EducationWorld Q&A columnist Dr. Matthew Lynch is an associate professor of education at Langston University. Dr. Lynch provides expert advice on everything from classroom management to differentiated instruction. Read all of his columns here, and be sure to submit your own question.
|Dr. Matthew Lynch|
This week, reader Shirley U. asks:
How can a leader add constructivist leadership to his/her toolkit?
Great question, as constructivism is an essential model of leadership that all principals should employ at one time or another. In educational theory, constructivism occurs when school participants create a trusting environment that awakens potential, does away with old assumptions, creates meaning, and frames actions based on new behaviors and purposeful intention.
A constructivist leader explores the way things were, by speaking to the people who were there. Then, he or she uses that knowledge to determine how things should be, and finds ways to get there. All this is done in a context to which everyone involved can relate.
Everyone in the school can perform an act of leadership, provided that s/he possesses:
Those who initiate acts of leadership have held tight to their purposes. Or, they may have redefined their personal ethics after experiencing a pattern of ineffective or negative relationships. Good old-fashioned logic and truth contribute to building trust in communal relationships.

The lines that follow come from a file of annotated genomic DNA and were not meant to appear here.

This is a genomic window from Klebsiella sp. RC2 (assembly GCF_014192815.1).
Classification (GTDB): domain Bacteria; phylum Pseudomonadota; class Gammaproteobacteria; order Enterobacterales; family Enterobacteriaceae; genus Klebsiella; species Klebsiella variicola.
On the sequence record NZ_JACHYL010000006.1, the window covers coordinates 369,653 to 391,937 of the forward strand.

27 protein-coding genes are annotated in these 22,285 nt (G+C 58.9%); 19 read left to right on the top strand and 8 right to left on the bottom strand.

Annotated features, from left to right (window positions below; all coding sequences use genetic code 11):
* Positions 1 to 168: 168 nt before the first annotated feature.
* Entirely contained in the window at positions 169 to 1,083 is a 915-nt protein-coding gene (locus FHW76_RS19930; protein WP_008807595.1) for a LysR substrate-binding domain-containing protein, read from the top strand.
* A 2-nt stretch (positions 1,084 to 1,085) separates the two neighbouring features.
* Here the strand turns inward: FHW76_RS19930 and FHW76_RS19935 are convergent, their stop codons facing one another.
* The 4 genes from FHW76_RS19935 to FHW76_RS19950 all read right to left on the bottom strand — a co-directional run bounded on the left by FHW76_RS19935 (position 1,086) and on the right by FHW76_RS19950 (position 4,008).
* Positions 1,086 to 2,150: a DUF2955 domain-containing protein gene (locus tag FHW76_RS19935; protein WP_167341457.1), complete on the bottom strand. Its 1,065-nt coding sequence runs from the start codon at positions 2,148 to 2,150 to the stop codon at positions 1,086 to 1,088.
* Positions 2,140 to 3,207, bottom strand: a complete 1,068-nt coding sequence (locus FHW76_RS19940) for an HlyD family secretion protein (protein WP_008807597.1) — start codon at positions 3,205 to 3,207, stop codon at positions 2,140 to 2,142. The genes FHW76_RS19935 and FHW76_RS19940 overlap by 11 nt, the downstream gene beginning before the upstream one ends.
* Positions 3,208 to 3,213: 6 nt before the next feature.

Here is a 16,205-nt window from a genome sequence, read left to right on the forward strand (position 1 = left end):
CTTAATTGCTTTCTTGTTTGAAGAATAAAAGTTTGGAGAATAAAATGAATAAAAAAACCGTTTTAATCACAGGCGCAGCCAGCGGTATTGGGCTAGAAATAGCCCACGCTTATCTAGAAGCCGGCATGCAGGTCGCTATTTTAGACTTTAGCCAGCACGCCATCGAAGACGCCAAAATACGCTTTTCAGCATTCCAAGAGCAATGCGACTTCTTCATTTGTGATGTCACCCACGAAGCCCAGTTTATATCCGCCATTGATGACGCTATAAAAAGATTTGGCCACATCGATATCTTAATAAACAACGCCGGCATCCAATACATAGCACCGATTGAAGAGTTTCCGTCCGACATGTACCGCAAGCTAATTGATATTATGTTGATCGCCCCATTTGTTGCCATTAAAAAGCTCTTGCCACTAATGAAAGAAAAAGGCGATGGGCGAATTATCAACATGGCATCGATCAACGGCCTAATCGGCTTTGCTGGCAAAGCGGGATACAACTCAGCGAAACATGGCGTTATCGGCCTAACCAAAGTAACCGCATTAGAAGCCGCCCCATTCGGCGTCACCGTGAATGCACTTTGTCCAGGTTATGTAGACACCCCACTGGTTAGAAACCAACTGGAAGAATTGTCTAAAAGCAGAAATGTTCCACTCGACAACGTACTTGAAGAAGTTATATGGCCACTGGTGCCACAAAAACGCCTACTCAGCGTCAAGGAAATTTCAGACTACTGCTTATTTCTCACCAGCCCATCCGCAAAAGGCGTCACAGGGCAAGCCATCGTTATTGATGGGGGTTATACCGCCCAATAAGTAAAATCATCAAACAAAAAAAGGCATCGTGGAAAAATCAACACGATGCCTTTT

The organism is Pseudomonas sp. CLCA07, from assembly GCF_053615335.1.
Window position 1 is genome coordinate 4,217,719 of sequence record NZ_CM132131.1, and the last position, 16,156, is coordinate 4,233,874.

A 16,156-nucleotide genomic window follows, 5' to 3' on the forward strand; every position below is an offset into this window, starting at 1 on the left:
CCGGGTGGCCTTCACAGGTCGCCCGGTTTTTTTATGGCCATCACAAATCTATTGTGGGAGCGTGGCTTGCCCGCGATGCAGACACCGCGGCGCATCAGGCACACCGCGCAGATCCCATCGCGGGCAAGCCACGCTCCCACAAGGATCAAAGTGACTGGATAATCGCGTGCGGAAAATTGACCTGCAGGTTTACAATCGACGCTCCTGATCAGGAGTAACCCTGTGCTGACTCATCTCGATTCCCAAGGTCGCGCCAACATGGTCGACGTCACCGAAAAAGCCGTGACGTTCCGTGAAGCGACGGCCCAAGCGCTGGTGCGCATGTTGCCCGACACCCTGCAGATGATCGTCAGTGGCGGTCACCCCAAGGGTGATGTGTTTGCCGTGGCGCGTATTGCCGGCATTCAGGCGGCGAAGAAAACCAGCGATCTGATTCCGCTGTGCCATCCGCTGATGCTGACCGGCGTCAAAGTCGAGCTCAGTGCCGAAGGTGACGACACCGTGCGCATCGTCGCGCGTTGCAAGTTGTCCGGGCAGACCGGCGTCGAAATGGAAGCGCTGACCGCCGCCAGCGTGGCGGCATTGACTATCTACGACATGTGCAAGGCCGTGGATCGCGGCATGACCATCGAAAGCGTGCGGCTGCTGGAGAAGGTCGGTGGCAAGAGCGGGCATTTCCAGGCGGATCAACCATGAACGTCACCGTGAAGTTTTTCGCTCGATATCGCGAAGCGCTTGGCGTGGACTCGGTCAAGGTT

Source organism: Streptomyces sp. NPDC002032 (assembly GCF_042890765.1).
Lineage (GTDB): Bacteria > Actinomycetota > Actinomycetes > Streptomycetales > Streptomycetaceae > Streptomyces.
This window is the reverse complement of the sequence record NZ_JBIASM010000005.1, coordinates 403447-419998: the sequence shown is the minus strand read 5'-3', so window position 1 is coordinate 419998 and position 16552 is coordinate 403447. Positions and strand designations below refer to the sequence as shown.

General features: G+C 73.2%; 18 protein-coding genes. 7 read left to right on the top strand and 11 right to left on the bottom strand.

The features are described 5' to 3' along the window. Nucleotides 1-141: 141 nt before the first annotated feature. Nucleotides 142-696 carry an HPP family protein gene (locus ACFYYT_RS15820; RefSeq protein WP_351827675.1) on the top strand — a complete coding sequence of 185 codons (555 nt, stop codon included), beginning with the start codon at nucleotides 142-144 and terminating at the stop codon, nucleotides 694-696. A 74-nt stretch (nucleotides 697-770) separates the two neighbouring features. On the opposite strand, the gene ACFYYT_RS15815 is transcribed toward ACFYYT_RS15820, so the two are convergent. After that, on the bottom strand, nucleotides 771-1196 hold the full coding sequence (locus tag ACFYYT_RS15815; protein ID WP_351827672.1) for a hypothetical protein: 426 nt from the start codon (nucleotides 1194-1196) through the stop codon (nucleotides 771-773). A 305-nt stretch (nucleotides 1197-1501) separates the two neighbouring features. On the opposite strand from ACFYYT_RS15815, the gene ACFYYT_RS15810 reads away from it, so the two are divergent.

An understanding of constructivist learning enables leaders to pose questions and frame actions that lead to self-construction and equal sharing of authority. These factors are important in the design of constructivist curricula, assessments and instruction. Constructivism enables the school leader to create learning environments based on:
The main aim of the constructivist leader is to create real change fueled by intention, not prediction. The complex change process can only be understood through dialogue among co-leaders in the learning community. They must tap into the “community of memories” by exploring, analyzing and planning. Communities are important because they are constituted by their past; in order to retain their past, they are constantly involved in retelling their story.
When a new principal joins a school, he or she should assess memories, which mostly concern the men and women who had previously embodied and exemplified the community’s meaning. The new principal learns the values and intentions that drive work in the school, as well as fears and lost hopes that may impede creativity and innovation. Through the sharing of memories, it is easier to conceptualize work. These conversations help to clarify next steps.
Personal identity forms through reflective interactions with others. Constructivist leaders don’t just explain; they listen to gain understanding of others. These leaders have outgrown the need to “win,” and they understand that reciprocity and high personal regard are far more crucial for achieving a common purpose.
With growing clarity and confidence in their guiding values, these leaders are able to ask essential questions. Personal efficacy creates a trusting environment, and these leaders work with other stakeholders to create possibilities for all. Previously the opportunity for growth may have been reserved for a select few, but constructivist leadership extends this opportunity to many.
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